Chronic Urinary Tract Infections and Sex

Learn About the Relationship Between Chronic Urinary Tract Infections and Sex

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Do you ever feel like chronic urinary tract infections are ruining your sex life? Make note of your symptoms and bring them to the attention of your doctor.

Bacteria, such as E.coli can easily enter the lower urinary tract, through the urethra, which is very close to the genital area in women and men. The bacteria can travel up through the urethra, into the bladder, and in a worst-case scenario, up to the kidneys.

Honeymoon cystitis is a term that refers to getting a urinary tract infection after having sex with a new partner. It is most common in younger women just starting to have sexual relations and anyone beginning a new sexual relationship.


To lower your risk for urinary tract infections, before and after having sex, you should wash your hands. You also should not touch your urogenital area with your hands after you touch your anus. The rectum, anus, and groin have a lot of bacteria that can cause infections. If you use a diaphragm or spermicide for contraception, your risk for repeated urinary tract infections also goes up. You may want to discuss alternative birth control methods with your physician. If you suspect a urinary tract infection, you might want to try cranberry juice regularly, a common recommendation of some urologists and gynecologists.

Low-dose antibiotics are sometimes given as a routine daily preventative.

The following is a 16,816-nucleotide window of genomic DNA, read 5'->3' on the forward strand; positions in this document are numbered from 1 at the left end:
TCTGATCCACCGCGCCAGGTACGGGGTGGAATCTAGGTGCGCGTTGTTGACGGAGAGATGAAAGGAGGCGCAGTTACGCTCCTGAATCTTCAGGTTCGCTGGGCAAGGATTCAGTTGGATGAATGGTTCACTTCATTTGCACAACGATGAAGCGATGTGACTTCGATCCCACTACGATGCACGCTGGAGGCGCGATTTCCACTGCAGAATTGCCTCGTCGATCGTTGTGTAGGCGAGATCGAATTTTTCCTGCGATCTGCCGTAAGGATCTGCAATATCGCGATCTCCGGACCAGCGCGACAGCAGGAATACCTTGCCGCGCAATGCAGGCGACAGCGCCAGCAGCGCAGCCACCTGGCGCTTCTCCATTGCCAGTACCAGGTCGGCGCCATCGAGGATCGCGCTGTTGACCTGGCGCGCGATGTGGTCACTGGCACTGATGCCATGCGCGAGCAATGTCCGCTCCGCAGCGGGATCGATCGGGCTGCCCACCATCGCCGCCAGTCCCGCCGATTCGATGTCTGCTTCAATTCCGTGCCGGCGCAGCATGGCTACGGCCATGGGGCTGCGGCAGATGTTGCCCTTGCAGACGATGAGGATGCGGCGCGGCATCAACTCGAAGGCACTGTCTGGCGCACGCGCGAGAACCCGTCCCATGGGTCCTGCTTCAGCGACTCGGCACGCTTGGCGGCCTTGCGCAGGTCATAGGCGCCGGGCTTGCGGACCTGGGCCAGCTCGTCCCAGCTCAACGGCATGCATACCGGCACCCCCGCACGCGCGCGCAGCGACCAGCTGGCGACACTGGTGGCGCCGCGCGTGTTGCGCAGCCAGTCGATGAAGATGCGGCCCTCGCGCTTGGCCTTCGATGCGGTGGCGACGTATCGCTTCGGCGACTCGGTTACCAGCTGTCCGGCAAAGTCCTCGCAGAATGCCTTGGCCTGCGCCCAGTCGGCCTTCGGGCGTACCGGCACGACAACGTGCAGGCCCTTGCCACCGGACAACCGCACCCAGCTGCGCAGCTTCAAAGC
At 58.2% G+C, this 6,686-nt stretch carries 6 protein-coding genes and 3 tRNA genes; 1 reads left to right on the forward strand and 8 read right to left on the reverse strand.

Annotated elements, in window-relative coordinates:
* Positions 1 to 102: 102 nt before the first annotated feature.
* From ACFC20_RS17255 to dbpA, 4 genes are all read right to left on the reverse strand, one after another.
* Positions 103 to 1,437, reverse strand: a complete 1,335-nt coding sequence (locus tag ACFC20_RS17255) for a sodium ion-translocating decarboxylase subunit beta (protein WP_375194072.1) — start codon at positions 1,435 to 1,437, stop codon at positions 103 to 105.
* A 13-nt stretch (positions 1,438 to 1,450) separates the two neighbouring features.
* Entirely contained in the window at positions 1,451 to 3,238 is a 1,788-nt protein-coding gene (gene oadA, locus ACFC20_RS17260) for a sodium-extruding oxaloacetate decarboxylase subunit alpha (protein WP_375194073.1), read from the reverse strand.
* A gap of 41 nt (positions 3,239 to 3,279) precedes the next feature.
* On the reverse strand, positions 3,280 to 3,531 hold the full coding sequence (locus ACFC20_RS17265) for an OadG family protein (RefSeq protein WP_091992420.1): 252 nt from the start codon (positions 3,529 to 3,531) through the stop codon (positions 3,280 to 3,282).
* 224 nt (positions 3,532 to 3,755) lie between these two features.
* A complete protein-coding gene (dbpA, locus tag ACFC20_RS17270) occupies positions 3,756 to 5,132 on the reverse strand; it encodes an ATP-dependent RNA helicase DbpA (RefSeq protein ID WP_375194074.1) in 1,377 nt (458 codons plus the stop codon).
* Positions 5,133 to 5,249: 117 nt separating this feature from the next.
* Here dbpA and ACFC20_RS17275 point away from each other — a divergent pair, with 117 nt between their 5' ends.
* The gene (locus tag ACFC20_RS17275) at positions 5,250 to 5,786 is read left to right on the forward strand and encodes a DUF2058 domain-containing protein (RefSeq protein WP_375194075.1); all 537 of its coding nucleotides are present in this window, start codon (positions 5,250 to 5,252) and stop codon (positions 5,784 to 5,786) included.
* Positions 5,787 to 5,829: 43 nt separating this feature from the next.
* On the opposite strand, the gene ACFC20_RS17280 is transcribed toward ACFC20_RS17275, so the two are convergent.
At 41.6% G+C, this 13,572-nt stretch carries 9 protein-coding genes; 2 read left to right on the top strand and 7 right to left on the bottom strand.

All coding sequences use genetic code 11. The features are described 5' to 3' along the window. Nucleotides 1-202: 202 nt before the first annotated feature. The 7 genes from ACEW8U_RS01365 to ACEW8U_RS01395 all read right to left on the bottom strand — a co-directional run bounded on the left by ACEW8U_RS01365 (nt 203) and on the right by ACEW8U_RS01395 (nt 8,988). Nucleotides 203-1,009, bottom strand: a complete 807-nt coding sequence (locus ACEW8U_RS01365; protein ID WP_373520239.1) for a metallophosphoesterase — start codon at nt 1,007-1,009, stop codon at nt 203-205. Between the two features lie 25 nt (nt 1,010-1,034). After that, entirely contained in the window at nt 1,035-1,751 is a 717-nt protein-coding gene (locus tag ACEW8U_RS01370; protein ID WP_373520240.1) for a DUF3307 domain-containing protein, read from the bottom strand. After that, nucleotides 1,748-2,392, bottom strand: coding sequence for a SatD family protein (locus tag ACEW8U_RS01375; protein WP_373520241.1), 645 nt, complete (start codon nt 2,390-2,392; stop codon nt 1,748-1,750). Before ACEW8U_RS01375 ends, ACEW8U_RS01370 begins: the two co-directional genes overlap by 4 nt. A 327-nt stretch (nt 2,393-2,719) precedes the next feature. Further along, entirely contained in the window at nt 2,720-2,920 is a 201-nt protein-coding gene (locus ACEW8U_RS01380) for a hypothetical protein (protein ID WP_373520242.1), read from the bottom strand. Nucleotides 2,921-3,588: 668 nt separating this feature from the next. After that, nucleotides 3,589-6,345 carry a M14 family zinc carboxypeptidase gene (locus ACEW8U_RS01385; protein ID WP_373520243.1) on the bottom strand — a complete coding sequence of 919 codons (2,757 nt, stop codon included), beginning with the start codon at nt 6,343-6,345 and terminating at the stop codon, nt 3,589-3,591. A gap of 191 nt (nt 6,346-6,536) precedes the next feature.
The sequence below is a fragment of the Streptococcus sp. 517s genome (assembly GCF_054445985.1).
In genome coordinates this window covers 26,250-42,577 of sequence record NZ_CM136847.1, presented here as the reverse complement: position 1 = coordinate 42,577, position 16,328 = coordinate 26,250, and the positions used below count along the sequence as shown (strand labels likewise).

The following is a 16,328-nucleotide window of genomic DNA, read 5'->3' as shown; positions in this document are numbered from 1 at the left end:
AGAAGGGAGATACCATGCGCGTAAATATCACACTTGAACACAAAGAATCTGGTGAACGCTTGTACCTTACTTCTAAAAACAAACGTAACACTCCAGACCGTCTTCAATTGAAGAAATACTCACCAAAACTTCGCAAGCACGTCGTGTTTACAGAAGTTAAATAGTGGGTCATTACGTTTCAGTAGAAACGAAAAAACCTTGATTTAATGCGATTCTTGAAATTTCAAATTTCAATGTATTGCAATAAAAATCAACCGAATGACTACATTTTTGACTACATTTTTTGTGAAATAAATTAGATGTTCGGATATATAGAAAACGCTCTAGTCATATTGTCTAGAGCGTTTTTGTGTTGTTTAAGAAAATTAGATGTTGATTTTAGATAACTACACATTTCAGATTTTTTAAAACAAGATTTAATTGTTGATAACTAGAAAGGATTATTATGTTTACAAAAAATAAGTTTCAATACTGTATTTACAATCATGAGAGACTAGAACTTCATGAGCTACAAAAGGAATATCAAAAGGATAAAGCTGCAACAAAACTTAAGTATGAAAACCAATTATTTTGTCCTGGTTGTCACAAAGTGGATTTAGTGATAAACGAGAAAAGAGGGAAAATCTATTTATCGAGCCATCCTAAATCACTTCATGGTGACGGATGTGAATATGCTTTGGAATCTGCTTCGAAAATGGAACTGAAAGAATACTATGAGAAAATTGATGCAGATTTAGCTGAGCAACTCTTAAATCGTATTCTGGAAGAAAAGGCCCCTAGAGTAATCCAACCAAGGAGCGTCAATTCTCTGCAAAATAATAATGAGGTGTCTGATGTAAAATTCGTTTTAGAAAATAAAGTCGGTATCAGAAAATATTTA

In some cases, they are recommended only after you have sex.

Women at Increased Risk

Overall, women have a far greater likelihood of getting urinary tract infections after sex. Although most studies have focused on younger age groups, there is now compelling evidence that shows a strong relationship between recent sexual intercourse and urinary tract infections in postmenopausal women.

Sexually Transmitted Infections

Because the urinary system is so close to the genitalia, sexually transmitted infections may be part of the problem. Your recent sexual practices should be taken into account in evaluating any signs of infection.

Sexually transmitted infections, such as trichomoniasis and chlamydia can cause urinary tract infects.

Current pediatric practice recommendations for evaluating adolescents with urinary complaints are to take a comprehensive sexual history and routinely test them for sexually transmitted infections.

Among men under age 35 who are sexually active and don't use condoms, the epididymis, the tube that connects the testicles to the vas deferens, is a frequent source of infection. When the epididymis is inflamed, it is called epididymitis. Pain in the urethra, bladder, testicles, and groin are common symptoms. The inflammation is usually caused by gonorrhea or chlamydia.

Safe sex with a condom is a wise practice for the prevention of sexually transmitted infections.


Musacchio NS, Gehani S, Garofalo R. Emergency department management of adolescents with urinary complaints: missed opportunities. ​J Adolesc Health. 2009 44:81-3.

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